If you’re that strapped for memory, consider deleting old text messages, images, or video files on your device. It’s also worth looking into cloud-based file storage and sharing software like Google Drive or Dropbox if you want to hold on to your files. These options typically offer a free amount of cloud space.

How To Clear Cached Data

  • You’ll find easy instructions for clearing cached data on an iPhone, HERE.
  • If you’re phone runs on Android, you’ll find an easy “how-to” guide for clearing cache, HERE.
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What to expect in 2023 when it comes to gas prices

A man fills up his truck with gas at Casey’s General Store, located at 7th Street and Schifferdecker Avenue in Joplin, Missouri.

KSNF/KODE — In 2022, consumers saw record-high gas prices thanks to refineries being shut down by COVID, drivers getting back on the road, and Russia’s invasion of Ukraine.

After all the commotion in gas prices last year, what can drivers expect in 2023?

According to GasBuddy’s 2023 Fuel Outlook that was released today (1/6), the yearly national average price of gas in 2023 is forecast to drop nearly 50 cents per gallon from that of 2022, to $3.49.

Patrick DeHaan, GasBuddy’s head of petroleum analysis, told KMOX News Radio in St. Louis that prices should start falling in the early, colder months of the year.

“Americans don’t drive as much in January and February. But we tend to see prices start going up in late February, early March, that’s when we start to transition to more expensive summer gasoline,” said DeHann.

That’s also when Americans typically “come out of their hibernation,” he explained, increasing the demand for gasoline.

“And then we see a decline again in the fall as we do every year. And people are going to say, ‘oh, it’s an election.’ Well, demand goes down in the fall. That’s what we saw this (last) year as well. And so that’s kind of the yearly chart of prices, they go up in the spring, they fall in the fall,” said DeHann.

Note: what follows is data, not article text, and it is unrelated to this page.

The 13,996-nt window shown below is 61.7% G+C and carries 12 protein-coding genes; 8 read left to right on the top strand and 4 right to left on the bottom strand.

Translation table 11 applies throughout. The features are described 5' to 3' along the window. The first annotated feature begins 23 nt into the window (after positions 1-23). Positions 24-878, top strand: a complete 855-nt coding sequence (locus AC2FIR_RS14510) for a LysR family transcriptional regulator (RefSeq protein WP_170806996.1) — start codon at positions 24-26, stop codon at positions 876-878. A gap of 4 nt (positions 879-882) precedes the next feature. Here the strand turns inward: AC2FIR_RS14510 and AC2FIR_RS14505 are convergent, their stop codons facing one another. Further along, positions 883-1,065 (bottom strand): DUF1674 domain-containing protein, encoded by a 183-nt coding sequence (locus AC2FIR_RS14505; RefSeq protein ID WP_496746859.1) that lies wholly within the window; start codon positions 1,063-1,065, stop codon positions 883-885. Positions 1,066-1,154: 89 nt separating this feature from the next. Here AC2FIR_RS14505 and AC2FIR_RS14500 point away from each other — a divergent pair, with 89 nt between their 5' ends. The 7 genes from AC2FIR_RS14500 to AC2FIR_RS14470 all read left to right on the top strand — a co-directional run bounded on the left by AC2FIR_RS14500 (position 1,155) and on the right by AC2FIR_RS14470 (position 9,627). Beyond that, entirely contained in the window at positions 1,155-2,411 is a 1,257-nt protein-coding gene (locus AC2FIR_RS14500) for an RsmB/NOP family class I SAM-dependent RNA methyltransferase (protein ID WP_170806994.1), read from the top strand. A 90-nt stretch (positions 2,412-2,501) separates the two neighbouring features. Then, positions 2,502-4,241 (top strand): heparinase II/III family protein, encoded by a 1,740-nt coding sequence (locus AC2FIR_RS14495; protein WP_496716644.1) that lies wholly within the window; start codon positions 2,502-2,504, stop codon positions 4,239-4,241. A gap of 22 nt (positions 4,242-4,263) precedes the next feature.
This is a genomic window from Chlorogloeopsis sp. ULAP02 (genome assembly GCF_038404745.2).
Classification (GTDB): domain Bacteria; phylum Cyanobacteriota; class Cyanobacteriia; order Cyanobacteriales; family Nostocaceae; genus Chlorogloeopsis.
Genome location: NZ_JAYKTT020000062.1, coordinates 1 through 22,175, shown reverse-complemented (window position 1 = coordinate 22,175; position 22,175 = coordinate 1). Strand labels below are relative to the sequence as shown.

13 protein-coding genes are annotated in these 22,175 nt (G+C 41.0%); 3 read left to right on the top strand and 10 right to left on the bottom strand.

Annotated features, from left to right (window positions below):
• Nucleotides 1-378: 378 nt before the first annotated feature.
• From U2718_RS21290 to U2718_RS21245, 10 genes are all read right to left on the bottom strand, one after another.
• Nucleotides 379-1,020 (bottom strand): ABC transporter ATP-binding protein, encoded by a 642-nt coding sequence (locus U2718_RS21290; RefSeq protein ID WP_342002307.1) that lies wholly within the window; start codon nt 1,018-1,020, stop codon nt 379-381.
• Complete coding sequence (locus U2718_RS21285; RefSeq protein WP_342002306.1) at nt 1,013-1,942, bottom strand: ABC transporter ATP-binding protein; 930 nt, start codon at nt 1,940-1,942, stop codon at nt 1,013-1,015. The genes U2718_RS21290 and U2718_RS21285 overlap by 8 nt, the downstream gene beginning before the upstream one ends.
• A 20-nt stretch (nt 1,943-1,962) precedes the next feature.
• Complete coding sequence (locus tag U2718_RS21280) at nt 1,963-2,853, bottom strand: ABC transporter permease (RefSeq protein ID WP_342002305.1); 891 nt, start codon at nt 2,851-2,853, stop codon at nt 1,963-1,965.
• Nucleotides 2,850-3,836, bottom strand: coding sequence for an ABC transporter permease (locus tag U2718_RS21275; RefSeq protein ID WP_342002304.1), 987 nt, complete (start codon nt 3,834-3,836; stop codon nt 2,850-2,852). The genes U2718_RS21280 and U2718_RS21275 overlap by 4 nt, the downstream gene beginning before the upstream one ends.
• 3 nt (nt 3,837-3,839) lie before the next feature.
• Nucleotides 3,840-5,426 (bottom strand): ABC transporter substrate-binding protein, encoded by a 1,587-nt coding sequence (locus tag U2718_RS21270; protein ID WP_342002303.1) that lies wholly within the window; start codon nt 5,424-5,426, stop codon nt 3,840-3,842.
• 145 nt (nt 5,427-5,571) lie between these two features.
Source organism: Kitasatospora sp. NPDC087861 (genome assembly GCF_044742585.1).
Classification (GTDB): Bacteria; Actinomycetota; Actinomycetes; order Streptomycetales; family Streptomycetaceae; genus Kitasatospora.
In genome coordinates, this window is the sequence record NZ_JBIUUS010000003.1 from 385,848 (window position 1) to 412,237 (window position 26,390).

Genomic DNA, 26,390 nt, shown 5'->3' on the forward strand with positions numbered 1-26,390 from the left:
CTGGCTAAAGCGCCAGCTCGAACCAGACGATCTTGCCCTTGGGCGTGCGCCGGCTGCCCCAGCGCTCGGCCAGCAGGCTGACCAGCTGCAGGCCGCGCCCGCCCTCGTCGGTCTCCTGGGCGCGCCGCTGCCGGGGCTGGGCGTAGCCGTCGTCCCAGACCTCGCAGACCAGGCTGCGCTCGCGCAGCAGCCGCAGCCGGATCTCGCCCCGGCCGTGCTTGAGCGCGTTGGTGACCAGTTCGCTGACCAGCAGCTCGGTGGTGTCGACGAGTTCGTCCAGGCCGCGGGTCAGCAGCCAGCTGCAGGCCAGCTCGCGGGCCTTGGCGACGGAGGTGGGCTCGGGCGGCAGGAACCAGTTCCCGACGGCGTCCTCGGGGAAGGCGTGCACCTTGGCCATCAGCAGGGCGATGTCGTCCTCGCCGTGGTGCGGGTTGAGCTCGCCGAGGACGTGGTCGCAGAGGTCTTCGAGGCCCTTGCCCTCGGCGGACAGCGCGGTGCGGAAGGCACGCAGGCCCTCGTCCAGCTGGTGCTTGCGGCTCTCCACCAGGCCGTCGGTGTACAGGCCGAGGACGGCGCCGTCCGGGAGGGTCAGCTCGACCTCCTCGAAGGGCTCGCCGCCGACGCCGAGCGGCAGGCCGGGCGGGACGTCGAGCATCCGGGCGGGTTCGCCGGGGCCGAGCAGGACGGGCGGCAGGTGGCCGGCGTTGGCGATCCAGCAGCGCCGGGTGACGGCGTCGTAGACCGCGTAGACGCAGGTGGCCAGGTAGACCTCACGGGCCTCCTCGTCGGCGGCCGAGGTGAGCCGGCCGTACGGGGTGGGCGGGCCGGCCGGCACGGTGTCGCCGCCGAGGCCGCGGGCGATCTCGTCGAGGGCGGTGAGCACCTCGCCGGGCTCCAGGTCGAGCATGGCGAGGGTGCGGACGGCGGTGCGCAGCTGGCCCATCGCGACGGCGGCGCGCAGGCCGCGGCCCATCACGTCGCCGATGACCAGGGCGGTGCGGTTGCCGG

| Stamps To Increase In Price >

DeHaan added that since oil refineries are also subject  to the elements, they can be affected by subzero temperatures — things like steam production and frozen valves can cause prices to shoot up.

But, one thing that doesn’t affect gas prices, DeHaan said, is politics.

“Everyone likes to think the president is all-powerful and controls everything. But this is a global commodity. This is not just something that the US is producing and consuming ourselves as a global market. Hundreds of countries consume oil and the president has very little control over what’s happening in oil producing countries and oil consuming countries.”

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Pittsburg crash damages signal – drivers beware

PITTSBURG, Kans.— A traffic crash today (1/04) at the intersection of East Cleveland Ave and South Broadway Street damaged a traffic signal.

The intersection has been converted to a three-way stop in all directions while crews work to restore the signal lights.

The City of Pittsburg released a statement urging motorists to be aware of crosswalks, yield to all pedestrians and workers in the area, and use caution when traveling in that vicinity.

If you have any questions you can contact the Public Works & Utilities Department by phone at (620)240-5126.

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Construction zones could delay travel for southeast Kansas drivers

PITTSBURG, Kans. — Lane conversions on South Rouse will begin in the construction zone on Friday (1/06) around 12 p.m.

The City of Pittsburg said traffic will be converted from the west side of South Rouse Street to the east side of South Rouse Street. North and south-bound traffic will still be limited to two lanes through the construction zone.

Traffic will be able to use East Quincy Street at the Rouse intersection. Motorists traveling westbound on East Quincy will be required to stop at the Rouse Street intersection, before proceeding to turn north or south.

Motorists need to pay attention to changes in lane markings and traffic control devices as they approach the construction zone.

The north and south flow of traffic on South Rouse Street will not be stopped.

Motorists are encouraged to seek alternate routes when possible, to slow down, to use caution when traveling in the area of construction, and be aware of workers in the work zone.

If you happen to have any questions you can call the Public Works & Utilities Department at (620)240-5126.